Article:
April 19, 2006
In The Matter of PETITION FOR MODIFICATION
Cotter Corporation C-JD-9 Mine
Mine I.D. No. 05-03066 Docket No. M-2004-007-M
On June 23, 2004, Cotter Corporation (Cotter) filed a petition for modification of 30 CFR §57.11055, Inclined Escapeways, to petitioner's C-JD-9 Mine, (I.D. No.
05-03066), an underground uranium operation that uses the modified room and pillar method to recover the ore, located in Montrose County, Colorado. The underground mine contains combustible material, some of which has been treated to make it fire resistant and no explosive gases; therefore, the chance of a sustained fire is remote.
Standard 30 CFR §57.11055 Inclined escapeways, provides:
Any portion of a designated escapeway which is inclined more than 30 degrees from the horizontal and that is more than 300 feet in vertical extent shall be provided with an emergency hoisting facility.
The Petitioner alleges that application of this standard will result in a diminution of safety to the miners and that the alternative method proposed in the petition will at all times guarantee no less than the same measure of protection afforded by the standard. The Petitioner requests that a portable hoist and head frame (hoist), mounted on a flat bed truck at the No. 3 borehole, be moved to a more secure location at Nucla, Colorado, approximately twenty-five (25) miles from the mine to prevent vandalism. In so doing, the hoist would not be immediately available for use in the event of a mine emergency as it is now. Petitioner stated that travel and hoist setup time would take about one and one-half (1½) hours from its storage site at Nucla, Colorado.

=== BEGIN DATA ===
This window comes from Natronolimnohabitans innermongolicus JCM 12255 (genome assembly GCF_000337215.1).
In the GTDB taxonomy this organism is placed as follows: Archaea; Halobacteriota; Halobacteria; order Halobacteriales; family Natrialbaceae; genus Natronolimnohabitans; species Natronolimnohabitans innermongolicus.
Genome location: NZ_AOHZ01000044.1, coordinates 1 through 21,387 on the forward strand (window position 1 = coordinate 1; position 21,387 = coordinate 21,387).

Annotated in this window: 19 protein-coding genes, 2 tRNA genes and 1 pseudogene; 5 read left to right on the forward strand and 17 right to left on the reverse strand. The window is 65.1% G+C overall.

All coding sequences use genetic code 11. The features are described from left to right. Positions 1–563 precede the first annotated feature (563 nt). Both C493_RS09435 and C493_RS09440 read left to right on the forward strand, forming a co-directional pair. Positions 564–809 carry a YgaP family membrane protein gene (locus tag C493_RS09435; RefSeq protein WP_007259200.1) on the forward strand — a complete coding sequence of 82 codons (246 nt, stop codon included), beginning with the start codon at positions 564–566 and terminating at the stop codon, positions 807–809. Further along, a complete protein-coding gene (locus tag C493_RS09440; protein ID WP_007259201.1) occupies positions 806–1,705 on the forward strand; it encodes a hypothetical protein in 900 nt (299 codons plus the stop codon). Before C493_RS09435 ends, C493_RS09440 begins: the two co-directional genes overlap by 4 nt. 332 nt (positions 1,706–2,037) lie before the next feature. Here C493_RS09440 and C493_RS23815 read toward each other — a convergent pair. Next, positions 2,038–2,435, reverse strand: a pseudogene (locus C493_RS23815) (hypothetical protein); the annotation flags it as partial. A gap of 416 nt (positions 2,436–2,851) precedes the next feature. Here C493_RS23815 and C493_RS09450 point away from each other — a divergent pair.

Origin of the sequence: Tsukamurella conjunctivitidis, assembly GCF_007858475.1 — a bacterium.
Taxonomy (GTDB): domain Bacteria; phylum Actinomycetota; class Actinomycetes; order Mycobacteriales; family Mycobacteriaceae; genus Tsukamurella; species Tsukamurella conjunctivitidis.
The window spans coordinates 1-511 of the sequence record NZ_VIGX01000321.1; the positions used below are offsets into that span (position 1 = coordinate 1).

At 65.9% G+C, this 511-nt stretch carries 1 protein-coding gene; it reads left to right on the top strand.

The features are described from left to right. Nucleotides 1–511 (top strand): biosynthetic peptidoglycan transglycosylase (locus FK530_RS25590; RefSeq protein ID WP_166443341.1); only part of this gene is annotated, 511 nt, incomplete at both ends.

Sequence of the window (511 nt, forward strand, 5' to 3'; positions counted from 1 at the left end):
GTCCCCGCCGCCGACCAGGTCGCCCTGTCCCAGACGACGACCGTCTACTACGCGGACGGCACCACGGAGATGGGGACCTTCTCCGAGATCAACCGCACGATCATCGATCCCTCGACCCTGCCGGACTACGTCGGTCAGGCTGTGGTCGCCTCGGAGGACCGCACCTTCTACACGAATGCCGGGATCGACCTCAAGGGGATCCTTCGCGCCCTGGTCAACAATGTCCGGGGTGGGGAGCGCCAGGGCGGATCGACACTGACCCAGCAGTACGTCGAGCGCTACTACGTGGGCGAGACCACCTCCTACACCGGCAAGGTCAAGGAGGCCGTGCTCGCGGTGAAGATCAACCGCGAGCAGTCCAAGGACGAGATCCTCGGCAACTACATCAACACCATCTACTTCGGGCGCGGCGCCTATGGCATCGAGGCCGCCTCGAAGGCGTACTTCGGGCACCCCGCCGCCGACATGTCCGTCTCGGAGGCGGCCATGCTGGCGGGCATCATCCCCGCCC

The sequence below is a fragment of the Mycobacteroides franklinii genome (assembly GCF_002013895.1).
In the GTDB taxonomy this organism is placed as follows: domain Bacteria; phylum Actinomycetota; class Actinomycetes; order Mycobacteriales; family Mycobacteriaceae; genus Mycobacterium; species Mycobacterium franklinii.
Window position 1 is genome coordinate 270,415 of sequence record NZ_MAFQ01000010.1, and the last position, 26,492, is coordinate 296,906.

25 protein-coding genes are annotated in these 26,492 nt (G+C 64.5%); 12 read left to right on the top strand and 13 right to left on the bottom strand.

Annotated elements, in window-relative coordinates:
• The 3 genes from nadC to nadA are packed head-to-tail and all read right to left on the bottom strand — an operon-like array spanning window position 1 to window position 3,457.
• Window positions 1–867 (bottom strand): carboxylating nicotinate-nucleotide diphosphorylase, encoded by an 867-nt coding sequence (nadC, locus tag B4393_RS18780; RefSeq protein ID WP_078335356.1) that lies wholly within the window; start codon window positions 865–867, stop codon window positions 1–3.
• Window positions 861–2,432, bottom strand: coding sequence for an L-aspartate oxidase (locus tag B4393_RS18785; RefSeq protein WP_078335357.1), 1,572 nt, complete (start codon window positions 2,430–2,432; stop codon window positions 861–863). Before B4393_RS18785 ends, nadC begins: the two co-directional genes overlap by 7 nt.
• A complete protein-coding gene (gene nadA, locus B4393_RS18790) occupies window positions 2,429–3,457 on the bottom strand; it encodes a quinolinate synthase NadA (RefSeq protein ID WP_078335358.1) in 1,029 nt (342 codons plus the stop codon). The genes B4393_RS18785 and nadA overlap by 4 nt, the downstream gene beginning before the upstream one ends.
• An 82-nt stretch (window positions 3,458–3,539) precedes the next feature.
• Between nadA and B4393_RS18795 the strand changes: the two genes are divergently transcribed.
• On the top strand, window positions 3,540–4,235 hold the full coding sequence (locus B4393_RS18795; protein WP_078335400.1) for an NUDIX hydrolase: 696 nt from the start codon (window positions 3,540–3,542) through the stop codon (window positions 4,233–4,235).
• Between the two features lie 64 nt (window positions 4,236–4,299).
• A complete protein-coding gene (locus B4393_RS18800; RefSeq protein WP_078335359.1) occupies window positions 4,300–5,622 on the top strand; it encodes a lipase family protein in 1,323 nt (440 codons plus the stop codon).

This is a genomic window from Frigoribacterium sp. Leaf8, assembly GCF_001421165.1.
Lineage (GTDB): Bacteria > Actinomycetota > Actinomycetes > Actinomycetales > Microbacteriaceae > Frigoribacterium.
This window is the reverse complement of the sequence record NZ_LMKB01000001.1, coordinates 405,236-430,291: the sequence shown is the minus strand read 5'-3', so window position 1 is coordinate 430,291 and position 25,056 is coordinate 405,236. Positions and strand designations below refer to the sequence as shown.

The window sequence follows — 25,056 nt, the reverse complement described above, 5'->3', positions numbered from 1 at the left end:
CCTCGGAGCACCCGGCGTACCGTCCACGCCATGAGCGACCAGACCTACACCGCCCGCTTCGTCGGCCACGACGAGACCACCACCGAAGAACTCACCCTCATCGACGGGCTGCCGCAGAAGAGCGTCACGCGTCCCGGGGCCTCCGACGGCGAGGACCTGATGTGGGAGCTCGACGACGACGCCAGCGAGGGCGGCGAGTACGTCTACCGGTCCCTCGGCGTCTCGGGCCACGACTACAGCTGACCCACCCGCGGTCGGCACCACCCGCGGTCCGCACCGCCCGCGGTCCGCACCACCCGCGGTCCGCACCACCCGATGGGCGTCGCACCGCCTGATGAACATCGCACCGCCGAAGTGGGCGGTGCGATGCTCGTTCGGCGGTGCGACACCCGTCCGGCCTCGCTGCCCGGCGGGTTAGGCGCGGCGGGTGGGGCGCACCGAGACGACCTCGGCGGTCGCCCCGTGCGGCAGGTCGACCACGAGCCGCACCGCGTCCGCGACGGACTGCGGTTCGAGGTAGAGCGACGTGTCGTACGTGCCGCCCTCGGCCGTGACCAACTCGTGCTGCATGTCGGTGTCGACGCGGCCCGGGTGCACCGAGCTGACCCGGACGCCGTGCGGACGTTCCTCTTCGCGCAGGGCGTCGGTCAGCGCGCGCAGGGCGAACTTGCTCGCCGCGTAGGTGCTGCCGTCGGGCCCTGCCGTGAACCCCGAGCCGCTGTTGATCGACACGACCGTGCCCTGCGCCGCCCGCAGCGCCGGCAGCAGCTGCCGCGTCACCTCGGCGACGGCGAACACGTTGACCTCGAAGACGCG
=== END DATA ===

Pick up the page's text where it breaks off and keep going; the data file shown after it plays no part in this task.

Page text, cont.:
The Petitioner’s alternative method of compliance with the standard would be to construct and maintain underground refuge chambers within thirty (30) minutes travel time of any work area. These refuge chambers would be used in lieu of the miners exiting the mine within one hour as required by 30 CFR § 57.11050(b). Use of the refuge chambers would allow the petitioner time to move the hoist from the storage yard at Nucla and erect it at the No. 3 borehole, the miners’ designated secondary escapeway for use in an emergency. During winter nights, ventilation to the No. 3 borehole is incast to prevent freezing the main entry decline. The fan cannot be placed over the No. 3 borehole with the hoist in place.
Also, the Petitioner proposes to make semi-annual operational checks of the hoist when it is at the storage yard at Nucla and record the results in a logbook. The mine’s
communication plan in place addresses how miners will contact the Nucla, Colorado, office in the event of an underground emergency. While miners are underground, an operator for the truck and hoist would be available to operate the equipment in the event of a mine emergency. Miners are equipped with self-rescuers rated at 60 minutes duration.
On July 28, 2004, MSHA investigators conducted an investigation relevant to the merits of the petition and filed a report of their findings with the Administrator for Metal and Nonmetal Mine Safety and Health. The report was clarified with additional information on October 13 and on November 8, 2005, and the additional findings and information were added to the file. After a careful review of the entire record, including the petition and MSHA's investigative report, this Proposed Decision and Order is issued.
Findings of Fact and Conclusion of Law
Application of 30 CFR 57.11055 to the subject mine will not result in a diminution of safety to the miners and the petitioner's proposed alternative method will not at all times provide a safe work environment for the miners.